Some political formations added fuel to the fire by justifying Love-Jihads as form of social justice and a tool to eradicate jati. But most political parties turned a blind eye towards this issue, as too flammable. One major party however, allegedly silently fueled this unrest further by appointing officers loyal to a pro-Love-Jihad party in northern Tamil Nadu. This rendered most communities helpless and unable to protect their girls from this menace. 


Dr. Ramadoss publicly opposed these love jihads, and even accused the VCK of training party youths to lure wealthy upper caste girls. The Vanniyars were one of the affected communities where over 2000 teenage girls were affected by ‘love jihad’. This won the PMK the support of almost all communities across the State. Dr Ramadoss successfully organised an all-community meeting to discuss the issue and this culminated in the formation of “All Community Federation” with leaders of all castes.


This was unprecedented in the history of Tamil Nadu, in fact India. Hitherto, political parties have always tried to break jatis, and pitted one jati against another for survival. The first ever caste clash in Tamil Nadu was organised by Congress party, pitting the Pallar community against the Kallars, to whom Muthuramalinga Devar of Forward Bloc belonged. After that, every other political party began to side with one or other jati to increase its votebank. The communists went a step further and extended this jati clash to an upper caste vs lower caste war.  In this poisonous political atmosphere, the PMK took a revolutionary stand in organising an all-community meeting on a positive platform of cooperation and mutual respect, recognizing the rights of every jati to follow its own traditions. 


This undermined Dravidian politics which has ruled the State for the past 60 years on the destructive platform of atheism and caste eradication. The communists are equally rattled because they had always played nasty politics pitting so-called lower castes against all upper caste communities.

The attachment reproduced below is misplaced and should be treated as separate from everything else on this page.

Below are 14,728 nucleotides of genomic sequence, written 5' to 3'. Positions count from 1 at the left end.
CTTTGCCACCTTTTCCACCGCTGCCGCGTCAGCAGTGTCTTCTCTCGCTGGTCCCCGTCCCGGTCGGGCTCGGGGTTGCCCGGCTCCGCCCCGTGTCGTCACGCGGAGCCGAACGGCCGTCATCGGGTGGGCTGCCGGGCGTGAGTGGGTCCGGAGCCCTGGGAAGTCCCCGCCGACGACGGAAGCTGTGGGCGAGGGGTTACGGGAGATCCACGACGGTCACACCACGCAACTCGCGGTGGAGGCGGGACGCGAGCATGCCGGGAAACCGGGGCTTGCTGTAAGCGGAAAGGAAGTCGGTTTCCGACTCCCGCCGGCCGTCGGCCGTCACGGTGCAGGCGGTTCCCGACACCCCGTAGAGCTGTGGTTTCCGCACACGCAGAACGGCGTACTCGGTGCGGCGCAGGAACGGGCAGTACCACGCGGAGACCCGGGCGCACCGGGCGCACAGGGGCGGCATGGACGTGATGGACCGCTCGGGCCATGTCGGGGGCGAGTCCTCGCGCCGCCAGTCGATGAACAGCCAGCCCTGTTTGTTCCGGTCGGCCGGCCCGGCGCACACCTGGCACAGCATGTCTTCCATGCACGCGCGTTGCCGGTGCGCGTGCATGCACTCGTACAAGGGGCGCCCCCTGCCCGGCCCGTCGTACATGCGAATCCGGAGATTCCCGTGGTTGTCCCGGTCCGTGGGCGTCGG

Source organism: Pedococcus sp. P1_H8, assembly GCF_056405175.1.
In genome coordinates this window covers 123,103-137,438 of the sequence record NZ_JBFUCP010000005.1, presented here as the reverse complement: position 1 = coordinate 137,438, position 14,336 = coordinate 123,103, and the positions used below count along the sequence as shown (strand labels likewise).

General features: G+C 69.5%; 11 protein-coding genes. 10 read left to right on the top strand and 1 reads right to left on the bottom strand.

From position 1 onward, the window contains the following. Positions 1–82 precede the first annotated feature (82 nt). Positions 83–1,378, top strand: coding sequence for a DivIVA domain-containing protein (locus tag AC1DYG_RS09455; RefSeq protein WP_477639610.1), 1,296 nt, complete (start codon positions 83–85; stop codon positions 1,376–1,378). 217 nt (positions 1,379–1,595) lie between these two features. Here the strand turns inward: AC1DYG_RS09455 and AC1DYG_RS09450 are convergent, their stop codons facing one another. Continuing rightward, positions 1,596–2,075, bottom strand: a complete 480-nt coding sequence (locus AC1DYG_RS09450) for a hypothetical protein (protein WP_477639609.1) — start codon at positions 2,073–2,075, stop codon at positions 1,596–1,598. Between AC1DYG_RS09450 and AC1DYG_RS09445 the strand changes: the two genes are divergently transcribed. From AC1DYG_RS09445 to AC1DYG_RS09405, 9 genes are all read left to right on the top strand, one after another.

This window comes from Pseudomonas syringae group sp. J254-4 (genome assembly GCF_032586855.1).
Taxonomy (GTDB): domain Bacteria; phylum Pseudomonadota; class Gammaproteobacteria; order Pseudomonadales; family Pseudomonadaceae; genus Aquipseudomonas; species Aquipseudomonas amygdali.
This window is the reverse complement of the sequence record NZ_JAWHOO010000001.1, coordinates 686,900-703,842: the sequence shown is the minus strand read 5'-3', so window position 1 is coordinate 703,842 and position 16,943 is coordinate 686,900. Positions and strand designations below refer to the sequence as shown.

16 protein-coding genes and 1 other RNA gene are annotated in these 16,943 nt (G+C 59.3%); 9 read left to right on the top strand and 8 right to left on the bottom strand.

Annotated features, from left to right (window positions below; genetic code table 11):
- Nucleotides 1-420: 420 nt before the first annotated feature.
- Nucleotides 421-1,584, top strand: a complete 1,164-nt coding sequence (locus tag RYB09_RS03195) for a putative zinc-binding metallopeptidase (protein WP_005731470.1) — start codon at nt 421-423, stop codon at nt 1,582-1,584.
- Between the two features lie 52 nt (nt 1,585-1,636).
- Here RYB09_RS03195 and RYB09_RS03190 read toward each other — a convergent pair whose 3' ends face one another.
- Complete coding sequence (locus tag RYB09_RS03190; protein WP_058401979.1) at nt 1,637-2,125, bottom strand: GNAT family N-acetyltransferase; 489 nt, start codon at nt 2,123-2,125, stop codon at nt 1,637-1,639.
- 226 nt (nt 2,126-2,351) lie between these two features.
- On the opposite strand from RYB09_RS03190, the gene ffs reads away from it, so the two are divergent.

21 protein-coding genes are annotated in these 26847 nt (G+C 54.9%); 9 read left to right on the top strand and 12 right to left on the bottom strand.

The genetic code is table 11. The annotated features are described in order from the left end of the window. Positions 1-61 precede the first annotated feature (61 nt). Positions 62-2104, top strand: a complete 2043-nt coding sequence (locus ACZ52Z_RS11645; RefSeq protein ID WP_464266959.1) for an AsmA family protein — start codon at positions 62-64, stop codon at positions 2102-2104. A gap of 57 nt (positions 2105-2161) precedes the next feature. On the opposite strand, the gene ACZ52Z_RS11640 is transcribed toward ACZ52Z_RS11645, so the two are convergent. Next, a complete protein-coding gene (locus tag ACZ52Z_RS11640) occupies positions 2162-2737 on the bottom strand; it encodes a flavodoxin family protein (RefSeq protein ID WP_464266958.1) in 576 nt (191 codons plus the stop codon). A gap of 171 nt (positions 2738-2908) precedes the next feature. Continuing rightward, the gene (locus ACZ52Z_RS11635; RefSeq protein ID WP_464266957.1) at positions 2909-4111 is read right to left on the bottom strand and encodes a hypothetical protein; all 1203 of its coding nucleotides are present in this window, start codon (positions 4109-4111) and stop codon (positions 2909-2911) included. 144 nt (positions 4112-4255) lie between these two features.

While the communists and DK unleashed a high pitched propaganda of individual rights of teenage lovers, Dr. Ramadoss publicly countered that marriage is a family affair to be decided collectively by the parents of both sides. He publicly explained the difference between Organised Love Jihad and spontaneous love marriages, and narrated the plight of many families affected by love jihad.


The recent Dharmapuri incident was actually a backlash against organised love jihad. A Vanniyar girl was lured by a member of a rival political party and made to elope with him. Later, the girl’s father was asked to pay a ransom of Rs 2 lakh to get her back. He managed to pay the amount at an illegal katta-panchayat held in a police station, but still failed to get the girl back. Later, he was insulted by the police officers and committed suicide. This it what triggered a spontaneous outburst of Dharmapuri people against the VCK which was believed to be supporting this menace; as many as 80 extortion cases were known to local people.


Vested interests manipulated to make the incident appear as an attack on less privileged communities by upper castes. Though about 30 houses are affected by the spontaneous violence, it was claimed that over 300 huts were burnt. The truth is that most houses in Nayakkankottai village where the incident happened had tiled roofs and were not huts at all. Even the photograph published of a damaged house was actually a godown where scrap iron was stored. But as a result of the manipulation, the State Government shelled out an exorbitant Rs. 8 crore as compensation.


Attempts were made to blame the PMK party and the Vanniyars. But Dr Ramadoss, while denying involvement of PMK, extended his support to the affected families and exposed the role of some parties including VCK in the incident. 


Thus for the first time, a political cum intellectual opposition to anti-Hindu forces emerged in Tamil Nadu, in the form of PMK. Dr. Ramadoss’ arrest has to be seen from this context. The PMK and Dr Ramadoss have grown too big to be easily broken by the government. It is also difficult for the other parties to form an effective alternative to the PMK that can split the Vanniyar vote bank. Hence the determination of the political establishment to destroy the PMK.


The ruling party expected massive riots after the arrest of the PMK leader and party cadres, but that did not happen. Dr. Ramadoss publicly charged that the riots that happened after his arrest were orchestrated by rival parties with the active cooperation of the Police and the regime. He claimed that in some places, the people had caught cadres of a rival party rioting and handed over them to the nearby police station, but the police refused to file FIR. Makkal TV even telecast video footage of VCK cadres attacking the vans of PMK members travelling to the Vanniyar conclave.


It would seem that there is a concerted move to provoke the PMK cadres and use any resultant violence to ban the party from contesting the next Lok Sabha Elections. Indeed, the chief minister recently said that the State Government would not hesitate to ban the PMK.


Can PMK withstand this crackdown? Only time will tell.